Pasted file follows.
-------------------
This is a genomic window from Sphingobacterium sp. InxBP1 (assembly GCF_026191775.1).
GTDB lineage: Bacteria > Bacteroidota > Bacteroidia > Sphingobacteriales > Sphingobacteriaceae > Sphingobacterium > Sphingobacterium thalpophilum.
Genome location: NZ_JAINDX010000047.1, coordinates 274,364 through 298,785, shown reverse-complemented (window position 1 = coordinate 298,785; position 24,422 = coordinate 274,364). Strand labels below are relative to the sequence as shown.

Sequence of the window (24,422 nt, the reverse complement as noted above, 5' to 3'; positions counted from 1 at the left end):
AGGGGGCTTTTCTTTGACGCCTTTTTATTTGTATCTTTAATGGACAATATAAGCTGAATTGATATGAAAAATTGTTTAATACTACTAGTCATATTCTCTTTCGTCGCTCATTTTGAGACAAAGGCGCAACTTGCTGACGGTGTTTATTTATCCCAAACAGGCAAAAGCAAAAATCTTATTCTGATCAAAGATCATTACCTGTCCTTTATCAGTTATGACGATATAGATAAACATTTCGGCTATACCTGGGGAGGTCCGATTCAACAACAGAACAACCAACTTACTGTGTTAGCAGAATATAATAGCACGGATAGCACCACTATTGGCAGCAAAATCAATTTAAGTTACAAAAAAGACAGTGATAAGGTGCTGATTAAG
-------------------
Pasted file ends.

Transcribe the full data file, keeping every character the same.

This is a genomic window from Sphingobacterium sp. InxBP1 (assembly GCF_026191775.1).
GTDB lineage: Bacteria > Bacteroidota > Bacteroidia > Sphingobacteriales > Sphingobacteriaceae > Sphingobacterium > Sphingobacterium thalpophilum.
Genome location: NZ_JAINDX010000047.1, coordinates 274,364 through 298,785, shown reverse-complemented (window position 1 = coordinate 298,785; position 24,422 = coordinate 274,364). Strand labels below are relative to the sequence as shown.

Sequence of the window (24,422 nt, the reverse complement as noted above, 5' to 3'; positions counted from 1 at the left end):
AGGGGGCTTTTCTTTGACGCCTTTTTATTTGTATCTTTAATGGACAATATAAGCTGAATTGATATGAAAAATTGTTTAATACTACTAGTCATATTCTCTTTCGTCGCTCATTTTGAGACAAAGGCGCAACTTGCTGACGGTGTTTATTTATCCCAAACAGGCAAAAGCAAAAATCTTATTCTGATCAAAGATCATTACCTGTCCTTTATCAGTTATGACGATATAGATAAACATTTCGGCTATACCTGGGGAGGTCCGATTCAACAACAGAACAACCAACTTACTGTGTTAGCAGAATATAATAGCACGGATAGCACCACTATTGGCAGCAAAATCAATTTAAGTTACAAAAAAGACAGTGATAAGGTGCTGATTAAG